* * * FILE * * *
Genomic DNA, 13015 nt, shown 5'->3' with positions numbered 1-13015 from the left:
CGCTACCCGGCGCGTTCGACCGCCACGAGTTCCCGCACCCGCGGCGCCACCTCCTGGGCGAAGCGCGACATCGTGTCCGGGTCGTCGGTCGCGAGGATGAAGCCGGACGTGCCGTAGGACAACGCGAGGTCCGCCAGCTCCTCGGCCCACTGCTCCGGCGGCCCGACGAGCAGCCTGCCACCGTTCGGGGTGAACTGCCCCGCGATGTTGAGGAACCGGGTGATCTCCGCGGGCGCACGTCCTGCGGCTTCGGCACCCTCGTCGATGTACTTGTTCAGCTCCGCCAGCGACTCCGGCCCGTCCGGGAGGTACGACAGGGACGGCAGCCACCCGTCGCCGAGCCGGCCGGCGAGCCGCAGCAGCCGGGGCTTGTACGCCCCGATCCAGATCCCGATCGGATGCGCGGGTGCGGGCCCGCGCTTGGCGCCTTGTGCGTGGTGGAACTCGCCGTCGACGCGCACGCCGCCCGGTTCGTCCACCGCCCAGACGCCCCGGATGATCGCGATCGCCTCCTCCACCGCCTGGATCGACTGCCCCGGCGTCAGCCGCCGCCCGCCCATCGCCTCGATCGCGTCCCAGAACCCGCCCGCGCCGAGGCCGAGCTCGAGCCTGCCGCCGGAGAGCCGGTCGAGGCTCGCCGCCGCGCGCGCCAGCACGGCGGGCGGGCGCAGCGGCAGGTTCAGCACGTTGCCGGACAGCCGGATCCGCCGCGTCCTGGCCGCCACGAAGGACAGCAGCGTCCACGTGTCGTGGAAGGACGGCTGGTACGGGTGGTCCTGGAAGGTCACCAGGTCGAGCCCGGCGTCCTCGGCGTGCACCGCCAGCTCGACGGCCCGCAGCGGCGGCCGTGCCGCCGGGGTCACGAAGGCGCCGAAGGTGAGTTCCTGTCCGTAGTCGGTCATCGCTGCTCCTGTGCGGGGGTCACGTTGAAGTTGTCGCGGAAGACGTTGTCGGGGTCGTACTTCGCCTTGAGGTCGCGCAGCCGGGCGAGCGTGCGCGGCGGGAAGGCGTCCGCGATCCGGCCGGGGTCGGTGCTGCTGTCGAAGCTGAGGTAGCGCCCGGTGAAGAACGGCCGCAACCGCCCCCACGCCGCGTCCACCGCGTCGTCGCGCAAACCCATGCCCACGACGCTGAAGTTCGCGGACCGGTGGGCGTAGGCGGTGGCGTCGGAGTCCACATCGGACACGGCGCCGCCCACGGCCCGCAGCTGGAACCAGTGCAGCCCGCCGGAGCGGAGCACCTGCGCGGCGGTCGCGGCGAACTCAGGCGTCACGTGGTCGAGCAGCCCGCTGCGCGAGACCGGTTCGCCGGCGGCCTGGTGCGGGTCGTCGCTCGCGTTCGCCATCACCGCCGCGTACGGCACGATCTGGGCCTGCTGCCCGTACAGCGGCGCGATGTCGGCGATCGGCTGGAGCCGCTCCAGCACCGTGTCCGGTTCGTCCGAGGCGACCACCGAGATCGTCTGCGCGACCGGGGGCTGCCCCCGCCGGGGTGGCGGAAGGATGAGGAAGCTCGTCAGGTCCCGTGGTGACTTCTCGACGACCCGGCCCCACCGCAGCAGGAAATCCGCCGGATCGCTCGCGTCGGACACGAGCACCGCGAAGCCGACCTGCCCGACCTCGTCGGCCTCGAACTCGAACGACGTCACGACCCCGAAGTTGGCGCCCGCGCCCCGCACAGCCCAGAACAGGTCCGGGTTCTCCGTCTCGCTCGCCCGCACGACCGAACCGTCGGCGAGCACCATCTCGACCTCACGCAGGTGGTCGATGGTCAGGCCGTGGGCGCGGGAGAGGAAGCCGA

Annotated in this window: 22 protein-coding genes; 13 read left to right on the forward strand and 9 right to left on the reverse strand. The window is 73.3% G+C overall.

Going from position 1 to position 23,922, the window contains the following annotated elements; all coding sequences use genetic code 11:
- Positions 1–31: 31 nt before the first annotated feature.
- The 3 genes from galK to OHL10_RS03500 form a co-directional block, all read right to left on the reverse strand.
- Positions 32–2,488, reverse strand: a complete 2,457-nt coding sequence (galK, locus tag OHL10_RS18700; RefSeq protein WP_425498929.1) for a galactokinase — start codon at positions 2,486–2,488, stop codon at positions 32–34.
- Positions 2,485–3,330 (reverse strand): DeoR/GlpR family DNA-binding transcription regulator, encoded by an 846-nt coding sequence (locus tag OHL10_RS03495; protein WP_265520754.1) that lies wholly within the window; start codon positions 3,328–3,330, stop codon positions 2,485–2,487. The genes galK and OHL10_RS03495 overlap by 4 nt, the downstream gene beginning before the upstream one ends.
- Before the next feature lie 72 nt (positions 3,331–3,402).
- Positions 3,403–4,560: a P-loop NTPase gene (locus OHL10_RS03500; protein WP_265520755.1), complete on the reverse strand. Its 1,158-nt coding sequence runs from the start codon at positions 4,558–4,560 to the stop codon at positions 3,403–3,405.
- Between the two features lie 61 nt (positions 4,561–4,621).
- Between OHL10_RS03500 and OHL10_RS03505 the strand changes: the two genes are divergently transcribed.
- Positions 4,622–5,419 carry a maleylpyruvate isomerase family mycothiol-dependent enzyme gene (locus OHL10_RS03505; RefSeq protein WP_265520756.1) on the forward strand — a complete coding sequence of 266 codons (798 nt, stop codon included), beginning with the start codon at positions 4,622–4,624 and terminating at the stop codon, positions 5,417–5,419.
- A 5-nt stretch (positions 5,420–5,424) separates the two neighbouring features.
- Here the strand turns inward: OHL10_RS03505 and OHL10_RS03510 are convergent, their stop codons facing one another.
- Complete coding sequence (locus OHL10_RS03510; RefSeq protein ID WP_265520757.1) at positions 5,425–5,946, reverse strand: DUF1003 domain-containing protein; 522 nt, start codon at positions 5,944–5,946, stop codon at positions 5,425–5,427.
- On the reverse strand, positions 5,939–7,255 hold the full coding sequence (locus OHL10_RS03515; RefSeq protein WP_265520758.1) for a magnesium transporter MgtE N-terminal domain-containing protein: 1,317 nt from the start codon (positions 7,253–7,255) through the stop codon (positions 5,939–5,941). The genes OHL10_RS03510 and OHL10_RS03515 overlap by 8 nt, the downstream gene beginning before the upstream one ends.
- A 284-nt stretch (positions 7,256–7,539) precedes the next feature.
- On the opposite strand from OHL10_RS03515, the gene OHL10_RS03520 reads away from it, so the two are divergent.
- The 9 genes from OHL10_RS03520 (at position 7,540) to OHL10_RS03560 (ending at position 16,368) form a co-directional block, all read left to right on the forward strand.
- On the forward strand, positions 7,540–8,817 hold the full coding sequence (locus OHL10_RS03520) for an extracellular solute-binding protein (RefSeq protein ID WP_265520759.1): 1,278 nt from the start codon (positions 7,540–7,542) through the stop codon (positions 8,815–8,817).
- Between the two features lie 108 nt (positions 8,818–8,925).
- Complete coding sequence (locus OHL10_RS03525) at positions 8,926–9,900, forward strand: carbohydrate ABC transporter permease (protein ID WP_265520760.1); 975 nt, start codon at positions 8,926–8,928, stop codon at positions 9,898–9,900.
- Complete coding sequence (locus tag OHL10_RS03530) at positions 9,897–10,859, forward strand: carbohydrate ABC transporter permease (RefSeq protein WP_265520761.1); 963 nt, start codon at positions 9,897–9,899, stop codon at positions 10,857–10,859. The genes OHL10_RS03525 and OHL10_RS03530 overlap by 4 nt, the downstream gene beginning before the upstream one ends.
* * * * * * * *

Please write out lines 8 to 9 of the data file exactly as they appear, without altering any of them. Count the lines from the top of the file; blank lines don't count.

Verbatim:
- Positions 2,485–3,330 (reverse strand): DeoR/GlpR family DNA-binding transcription regulator, encoded by an 846-nt coding sequence (locus tag OHL10_RS03495; protein WP_265520754.1) that lies wholly within the window; start codon positions 3,328–3,330, stop codon positions 2,485–2,487. The genes galK and OHL10_RS03495 overlap by 4 nt, the downstream gene beginning before the upstream one ends.
- Before the next feature lie 72 nt (positions 3,331–3,402).